Access : Coordinates: / Big Sur is a remote area accessible only via Highway 1 (also known as Pacific Coast Highway) or via the winding, narrow 25 mile long Nacimiento-Fergusson Road, accessible from Highway 101 and Jolon, California. Highway 1 winds through Big Sur flanked by the steep Santa Lucia Mountains to the east and the rocky Pacific Coast to the west. The easiest and most common way to get to Big Sur is by car, though some enthusiastic adventurers cycle along the highway. There are only four gas stations along the route and fuel is expensive, so fill your tank before entering the Big Sur region. The highway is prone to rock and mud slides which have been so severe in the past that the highway has sometimes closed for over a year. Construction can also cause delays or closures, so check California highway road conditions prior to setting out. The Nacimiento-Fergusson Road is the only alternative route.

From San Francisco take US-101 south to CA-156 west which merges with Highway 1 20 miles from MalPaso Canyon. Approximately 129 miles and 2-3 hour drive.

From Los Angeles take US-101 north and exit onto Highway 1 toward Morro Bay/Hearst Castle, about 45 miles south of San Carpoforo Canyon. Approximately 244 miles and 4-5 hour drive.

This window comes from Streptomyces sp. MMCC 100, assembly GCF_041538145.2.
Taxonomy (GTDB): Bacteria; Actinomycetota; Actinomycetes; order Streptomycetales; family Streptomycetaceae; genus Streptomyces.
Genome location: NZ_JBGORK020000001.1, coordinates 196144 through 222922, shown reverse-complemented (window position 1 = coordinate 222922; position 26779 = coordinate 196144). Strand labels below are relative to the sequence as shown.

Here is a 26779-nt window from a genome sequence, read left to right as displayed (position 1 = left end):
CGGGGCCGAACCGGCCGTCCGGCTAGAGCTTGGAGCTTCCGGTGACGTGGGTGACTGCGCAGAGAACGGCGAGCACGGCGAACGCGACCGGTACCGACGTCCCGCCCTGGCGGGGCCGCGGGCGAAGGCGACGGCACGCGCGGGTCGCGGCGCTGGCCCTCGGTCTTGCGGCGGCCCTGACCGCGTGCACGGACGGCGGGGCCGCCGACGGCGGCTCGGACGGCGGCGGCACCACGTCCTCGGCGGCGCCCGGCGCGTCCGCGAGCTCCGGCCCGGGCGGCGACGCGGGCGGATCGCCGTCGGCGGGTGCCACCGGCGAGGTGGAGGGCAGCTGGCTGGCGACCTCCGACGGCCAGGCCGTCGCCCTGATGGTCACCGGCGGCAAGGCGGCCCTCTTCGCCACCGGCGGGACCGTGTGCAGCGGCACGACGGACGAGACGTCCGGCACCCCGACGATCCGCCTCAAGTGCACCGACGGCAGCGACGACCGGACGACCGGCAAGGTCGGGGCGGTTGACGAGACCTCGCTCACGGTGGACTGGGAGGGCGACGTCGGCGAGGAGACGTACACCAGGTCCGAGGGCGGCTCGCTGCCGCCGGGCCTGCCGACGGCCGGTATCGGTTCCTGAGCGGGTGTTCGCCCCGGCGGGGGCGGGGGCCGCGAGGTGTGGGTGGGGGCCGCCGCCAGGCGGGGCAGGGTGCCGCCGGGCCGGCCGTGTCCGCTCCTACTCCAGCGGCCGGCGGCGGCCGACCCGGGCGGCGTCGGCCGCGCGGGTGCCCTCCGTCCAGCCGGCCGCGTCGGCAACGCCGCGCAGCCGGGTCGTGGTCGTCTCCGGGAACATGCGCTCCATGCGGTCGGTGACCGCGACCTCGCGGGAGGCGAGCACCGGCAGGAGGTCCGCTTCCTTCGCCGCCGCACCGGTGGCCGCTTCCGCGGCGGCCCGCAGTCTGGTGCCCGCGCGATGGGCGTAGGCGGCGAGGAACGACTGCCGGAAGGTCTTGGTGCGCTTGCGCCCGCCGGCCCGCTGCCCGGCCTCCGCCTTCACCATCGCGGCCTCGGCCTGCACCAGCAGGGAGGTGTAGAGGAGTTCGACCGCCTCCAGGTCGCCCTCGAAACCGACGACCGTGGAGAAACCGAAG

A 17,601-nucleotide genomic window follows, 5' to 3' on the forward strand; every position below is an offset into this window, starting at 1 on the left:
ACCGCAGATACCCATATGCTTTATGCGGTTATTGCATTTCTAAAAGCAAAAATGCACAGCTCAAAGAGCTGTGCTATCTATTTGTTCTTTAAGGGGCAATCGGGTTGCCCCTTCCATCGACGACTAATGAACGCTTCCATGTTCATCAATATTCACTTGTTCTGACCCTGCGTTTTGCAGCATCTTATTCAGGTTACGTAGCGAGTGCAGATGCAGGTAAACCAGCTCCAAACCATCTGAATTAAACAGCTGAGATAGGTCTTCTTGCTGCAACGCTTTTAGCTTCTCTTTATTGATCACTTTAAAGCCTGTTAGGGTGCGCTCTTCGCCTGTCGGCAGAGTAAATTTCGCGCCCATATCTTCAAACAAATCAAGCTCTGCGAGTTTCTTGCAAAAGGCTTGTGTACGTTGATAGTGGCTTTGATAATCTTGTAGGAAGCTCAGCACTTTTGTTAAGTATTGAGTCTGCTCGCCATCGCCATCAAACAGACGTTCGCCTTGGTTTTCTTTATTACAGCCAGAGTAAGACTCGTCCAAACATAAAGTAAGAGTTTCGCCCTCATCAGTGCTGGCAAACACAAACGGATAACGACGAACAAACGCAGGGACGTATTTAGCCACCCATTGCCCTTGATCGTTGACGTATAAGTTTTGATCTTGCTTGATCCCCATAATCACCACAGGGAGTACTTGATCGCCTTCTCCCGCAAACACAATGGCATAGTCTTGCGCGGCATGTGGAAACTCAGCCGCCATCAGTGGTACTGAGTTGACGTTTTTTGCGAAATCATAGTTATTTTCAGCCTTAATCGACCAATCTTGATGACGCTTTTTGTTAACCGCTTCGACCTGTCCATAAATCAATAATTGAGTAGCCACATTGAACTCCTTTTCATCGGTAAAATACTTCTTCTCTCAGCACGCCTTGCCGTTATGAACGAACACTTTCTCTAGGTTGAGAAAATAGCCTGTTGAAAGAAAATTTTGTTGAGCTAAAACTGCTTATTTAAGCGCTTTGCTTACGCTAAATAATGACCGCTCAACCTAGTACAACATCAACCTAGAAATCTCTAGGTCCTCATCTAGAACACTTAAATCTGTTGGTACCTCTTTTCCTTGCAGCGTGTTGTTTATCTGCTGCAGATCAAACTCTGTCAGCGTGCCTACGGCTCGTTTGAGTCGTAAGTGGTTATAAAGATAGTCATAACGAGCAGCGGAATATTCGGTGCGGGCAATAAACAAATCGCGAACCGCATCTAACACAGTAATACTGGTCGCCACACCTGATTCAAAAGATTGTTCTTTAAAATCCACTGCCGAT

Monterey-Salinas Transit route 22 bus, toll-free:  Runs from downtown Monterey to Nepenthe in Big Sur. It runs several times a day, seven days a week from Memorial Day to Labor Day (last week of May through first week of September), and on weekends during the rest of the year. It stops at several state parks, the Big Sur River Inn, and Nepenthe. During winter and spring, the bus is sometimes canceled due to bad weather, so call ahead to ensure that it is operating.

Highlights :

  • Garrapata State Park (18 miles north of Big Sur Village). The 2,939-acre park was established in 1979 and offers two miles of beachfront, with coastal hiking and a 50-foot climb to a beautiful view of the Pacific. Trails lead from the ocean into dense redwood groves. Sea lions, harbor seals and sea otters are frequently seen in the waters.
  • Bixby Bridge (11 miles north of Big Sur Village). Iconic bridge built in 1933. One of the most photographed in the world because of its location within such beautiful scenery. The concrete arch spans 320 feet (98 m), and its 280 foot (85 m) height makes it one of the tallest single-span concrete bridges in the world. Be sure to park entirely off the road. Do not block the Old Coast Road on the inland side of Bixby Creek Bridge.
  • Point Sur Lighthouse (5 miles north of Big Sur Village). Point Sur is a dominant feature along Highway 1. It is a National Historic Landmark and is one of the only complete turn-of-the-century light stations open to the public in California. It is also allegedly one of the most haunted places in America. Spectacular views can be had from atop Point Sur. Tours (3 hours) are offered – meet west side of highway at farm gate a quarter mile north of Pt Sur Naval Facility. Winter times Sa, Su 10AM, W 1PM. $10 adult, $5 children.
  • Pfeiffer Big Sur State Park (2 miles south of Big Sur Village). There are hiking trails through redwood groves. It is a 1.4 mile round trip to 60-foot Pfeiffer Falls that runs from Dec to May.